One Year Later, Twice As Many Democrats Vote For Cybersecurity Bill And Defy Obama

So much for President Obama’s election mandate and the notion that Democrats are concerned about privacy. Today, the U.S. House of Representatives passed the controversial Cyber Intelligence Sharing and Protection Act (CISPA), which has been caught in the centuries old debate over privacy vs. security. The House passage isn’t particularly interesting, since, like last year, CISPA may die in the Senate. The big news: more than twice as many Democrats voted for CISPA this year than in 2012 (92 vs. 42), meaning that twice as many Democrats show less concern for privacy and less obedience to the White House (which has threatened to veto the bill).

Democrats have stereotypically been the guardian of civil liberties, while Republicans took up the mantel of security hawks. Not so, today.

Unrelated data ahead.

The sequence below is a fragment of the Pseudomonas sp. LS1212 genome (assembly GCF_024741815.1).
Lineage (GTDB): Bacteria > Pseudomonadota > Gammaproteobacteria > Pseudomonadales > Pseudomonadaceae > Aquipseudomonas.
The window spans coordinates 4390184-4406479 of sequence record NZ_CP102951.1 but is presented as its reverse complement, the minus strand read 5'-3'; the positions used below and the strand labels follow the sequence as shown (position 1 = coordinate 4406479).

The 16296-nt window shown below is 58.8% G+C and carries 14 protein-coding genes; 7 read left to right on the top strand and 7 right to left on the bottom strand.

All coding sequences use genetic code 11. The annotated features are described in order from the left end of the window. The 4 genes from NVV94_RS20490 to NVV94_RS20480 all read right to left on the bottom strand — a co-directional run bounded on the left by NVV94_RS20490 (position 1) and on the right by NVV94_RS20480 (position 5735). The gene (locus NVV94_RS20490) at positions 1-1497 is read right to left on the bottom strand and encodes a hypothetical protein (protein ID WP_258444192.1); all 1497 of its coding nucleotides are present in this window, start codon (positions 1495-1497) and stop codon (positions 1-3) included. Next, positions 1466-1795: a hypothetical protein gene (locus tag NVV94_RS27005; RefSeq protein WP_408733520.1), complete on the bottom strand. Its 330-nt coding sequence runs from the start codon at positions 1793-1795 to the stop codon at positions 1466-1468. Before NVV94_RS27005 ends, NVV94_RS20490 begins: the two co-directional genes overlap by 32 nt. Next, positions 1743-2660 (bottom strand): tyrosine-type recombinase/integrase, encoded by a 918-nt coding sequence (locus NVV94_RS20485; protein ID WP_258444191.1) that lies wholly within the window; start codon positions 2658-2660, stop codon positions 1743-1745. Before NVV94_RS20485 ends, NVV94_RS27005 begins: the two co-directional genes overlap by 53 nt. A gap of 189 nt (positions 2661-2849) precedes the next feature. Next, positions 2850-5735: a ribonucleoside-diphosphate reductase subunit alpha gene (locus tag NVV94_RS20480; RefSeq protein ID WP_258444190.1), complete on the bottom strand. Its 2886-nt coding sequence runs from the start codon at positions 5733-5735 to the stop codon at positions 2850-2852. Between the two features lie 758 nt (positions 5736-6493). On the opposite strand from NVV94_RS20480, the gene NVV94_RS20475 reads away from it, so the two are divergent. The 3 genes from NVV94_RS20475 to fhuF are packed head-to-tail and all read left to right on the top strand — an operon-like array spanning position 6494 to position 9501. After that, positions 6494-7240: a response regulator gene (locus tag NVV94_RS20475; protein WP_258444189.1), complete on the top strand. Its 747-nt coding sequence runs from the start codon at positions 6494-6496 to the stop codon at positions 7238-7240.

Even worse for the White House, Democrats did not heed the White House’s warnings that the current bill did not do enough to protect privacy.

CISPA, which would encourage information sharing between Internet companies and intelligence agencies, has received a mixed reaction from Silicon Valley. Google and Facebook have shown ambivalence, IBM supports it, and Reddit and other nonprofit groups vehemently oppose it.

Either way, this does not bode well for those who believed Obama had control over Democrats, or that liberals were guardians of civil liberties.